Sea ducks are another group of birds which have been monitored using satellite telemetry. Due to concerns about declining populations in the Atlantic Flyway, the Sea Duck Joint Venture has been tracking sea ducks (black, surf, and white-winged scoters, and long-tailed ducks) since 2009 to identify key habitat areas used for staging, molting, and wintering areas. Telemetry data from black scoters have provided a completely new view of their breeding range. As a result of this study, a new area has been identified as an Area of Continental Significance to North American Ducks, Geese and Swans in the North American Waterfowl Management Plan.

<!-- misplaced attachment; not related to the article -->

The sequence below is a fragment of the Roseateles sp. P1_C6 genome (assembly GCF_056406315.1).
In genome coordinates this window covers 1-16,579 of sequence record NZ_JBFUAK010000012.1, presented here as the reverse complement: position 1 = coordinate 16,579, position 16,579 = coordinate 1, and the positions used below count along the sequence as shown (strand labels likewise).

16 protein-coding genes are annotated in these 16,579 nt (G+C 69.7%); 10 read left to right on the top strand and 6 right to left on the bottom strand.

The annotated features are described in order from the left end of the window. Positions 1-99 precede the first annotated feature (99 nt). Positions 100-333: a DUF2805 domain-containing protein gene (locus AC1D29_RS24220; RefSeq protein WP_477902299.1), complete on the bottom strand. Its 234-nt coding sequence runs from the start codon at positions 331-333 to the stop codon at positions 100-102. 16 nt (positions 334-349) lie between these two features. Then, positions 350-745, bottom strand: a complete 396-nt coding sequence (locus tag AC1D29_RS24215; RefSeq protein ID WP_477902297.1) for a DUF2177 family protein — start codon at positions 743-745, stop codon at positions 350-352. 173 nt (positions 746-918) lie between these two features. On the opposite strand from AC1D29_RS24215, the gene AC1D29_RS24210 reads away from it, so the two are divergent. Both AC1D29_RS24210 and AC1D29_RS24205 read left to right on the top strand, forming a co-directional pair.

FWS’s Division of Bird Habitat Conservation staff use a variety of remotely sensed data to survey habitat quality for breeding and wintering birds. In the Prairie Pothole region, this group conducts an annual Waterfowl Breeding Population and Production Estimates Survey to assess the contributions of National Wildlife Refuge System lands to continental waterfowl populations. Color infrared aerial photos of 186 four-square mile sample plots in Minnesota and 60 plots in Iowa are acquired annually to assess habitat conditions. These plots are surveyed by ground and helicopter to estimate waterfowl abundance and productivity during the breeding season. http://www.fws.gov/midwest/hapet/